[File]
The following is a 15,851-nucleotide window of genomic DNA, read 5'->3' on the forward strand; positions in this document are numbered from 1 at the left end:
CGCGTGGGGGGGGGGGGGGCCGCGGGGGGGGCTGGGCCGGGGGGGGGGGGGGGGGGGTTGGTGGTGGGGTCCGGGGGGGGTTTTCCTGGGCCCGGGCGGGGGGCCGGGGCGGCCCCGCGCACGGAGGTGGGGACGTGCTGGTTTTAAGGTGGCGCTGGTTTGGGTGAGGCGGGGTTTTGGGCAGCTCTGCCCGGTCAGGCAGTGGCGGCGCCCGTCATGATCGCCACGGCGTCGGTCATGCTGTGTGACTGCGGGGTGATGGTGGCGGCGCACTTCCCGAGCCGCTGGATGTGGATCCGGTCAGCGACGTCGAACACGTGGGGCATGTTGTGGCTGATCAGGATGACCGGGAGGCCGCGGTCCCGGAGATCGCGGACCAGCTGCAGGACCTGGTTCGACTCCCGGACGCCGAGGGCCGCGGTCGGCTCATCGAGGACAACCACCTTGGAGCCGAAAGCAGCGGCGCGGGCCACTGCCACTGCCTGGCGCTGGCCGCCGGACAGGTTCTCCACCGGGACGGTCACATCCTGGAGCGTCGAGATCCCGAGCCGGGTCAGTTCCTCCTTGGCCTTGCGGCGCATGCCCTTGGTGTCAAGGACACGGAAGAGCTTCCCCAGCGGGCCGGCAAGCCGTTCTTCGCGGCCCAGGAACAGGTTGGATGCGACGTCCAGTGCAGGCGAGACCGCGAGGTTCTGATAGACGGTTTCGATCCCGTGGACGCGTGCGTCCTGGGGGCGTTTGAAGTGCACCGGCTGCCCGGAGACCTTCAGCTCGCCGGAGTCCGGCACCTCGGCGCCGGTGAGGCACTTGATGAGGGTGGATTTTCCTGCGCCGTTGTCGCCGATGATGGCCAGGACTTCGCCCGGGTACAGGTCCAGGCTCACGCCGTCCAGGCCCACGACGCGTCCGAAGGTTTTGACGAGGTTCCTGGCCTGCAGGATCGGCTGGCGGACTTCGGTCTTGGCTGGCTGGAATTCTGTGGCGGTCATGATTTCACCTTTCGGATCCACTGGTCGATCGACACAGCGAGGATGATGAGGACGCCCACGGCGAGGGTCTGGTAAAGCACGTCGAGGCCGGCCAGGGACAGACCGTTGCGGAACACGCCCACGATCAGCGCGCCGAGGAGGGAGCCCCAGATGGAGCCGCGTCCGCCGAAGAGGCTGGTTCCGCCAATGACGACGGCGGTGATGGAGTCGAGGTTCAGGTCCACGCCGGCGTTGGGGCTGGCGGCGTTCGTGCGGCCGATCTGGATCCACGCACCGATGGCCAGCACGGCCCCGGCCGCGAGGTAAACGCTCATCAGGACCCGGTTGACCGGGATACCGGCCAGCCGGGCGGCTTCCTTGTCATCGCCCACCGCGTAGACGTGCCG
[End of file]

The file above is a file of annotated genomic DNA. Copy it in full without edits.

The following is a 15,851-nucleotide window of genomic DNA, read 5'->3' on the forward strand; positions in this document are numbered from 1 at the left end:
CGCGTGGGGGGGGGGGGGGCCGCGGGGGGGGCTGGGCCGGGGGGGGGGGGGGGGGGGTTGGTGGTGGGGTCCGGGGGGGGTTTTCCTGGGCCCGGGCGGGGGGCCGGGGCGGCCCCGCGCACGGAGGTGGGGACGTGCTGGTTTTAAGGTGGCGCTGGTTTGGGTGAGGCGGGGTTTTGGGCAGCTCTGCCCGGTCAGGCAGTGGCGGCGCCCGTCATGATCGCCACGGCGTCGGTCATGCTGTGTGACTGCGGGGTGATGGTGGCGGCGCACTTCCCGAGCCGCTGGATGTGGATCCGGTCAGCGACGTCGAACACGTGGGGCATGTTGTGGCTGATCAGGATGACCGGGAGGCCGCGGTCCCGGAGATCGCGGACCAGCTGCAGGACCTGGTTCGACTCCCGGACGCCGAGGGCCGCGGTCGGCTCATCGAGGACAACCACCTTGGAGCCGAAAGCAGCGGCGCGGGCCACTGCCACTGCCTGGCGCTGGCCGCCGGACAGGTTCTCCACCGGGACGGTCACATCCTGGAGCGTCGAGATCCCGAGCCGGGTCAGTTCCTCCTTGGCCTTGCGGCGCATGCCCTTGGTGTCAAGGACACGGAAGAGCTTCCCCAGCGGGCCGGCAAGCCGTTCTTCGCGGCCCAGGAACAGGTTGGATGCGACGTCCAGTGCAGGCGAGACCGCGAGGTTCTGATAGACGGTTTCGATCCCGTGGACGCGTGCGTCCTGGGGGCGTTTGAAGTGCACCGGCTGCCCGGAGACCTTCAGCTCGCCGGAGTCCGGCACCTCGGCGCCGGTGAGGCACTTGATGAGGGTGGATTTTCCTGCGCCGTTGTCGCCGATGATGGCCAGGACTTCGCCCGGGTACAGGTCCAGGCTCACGCCGTCCAGGCCCACGACGCGTCCGAAGGTTTTGACGAGGTTCCTGGCCTGCAGGATCGGCTGGCGGACTTCGGTCTTGGCTGGCTGGAATTCTGTGGCGGTCATGATTTCACCTTTCGGATCCACTGGTCGATCGACACAGCGAGGATGATGAGGACGCCCACGGCGAGGGTCTGGTAAAGCACGTCGAGGCCGGCCAGGGACAGACCGTTGCGGAACACGCCCACGATCAGCGCGCCGAGGAGGGAGCCCCAGATGGAGCCGCGTCCGCCGAAGAGGCTGGTTCCGCCAATGACGACGGCGGTGATGGAGTCGAGGTTCAGGTCCACGCCGGCGTTGGGGCTGGCGGCGTTCGTGCGGCCGATCTGGATCCACGCACCGATGGCCAGCACGGCCCCGGCCGCGAGGTAAACGCTCATCAGGACCCGGTTGACCGGGATACCGGCCAGCCGGGCGGCTTCCTTGTCATCGCCCACCGCGTAGACGTGCCG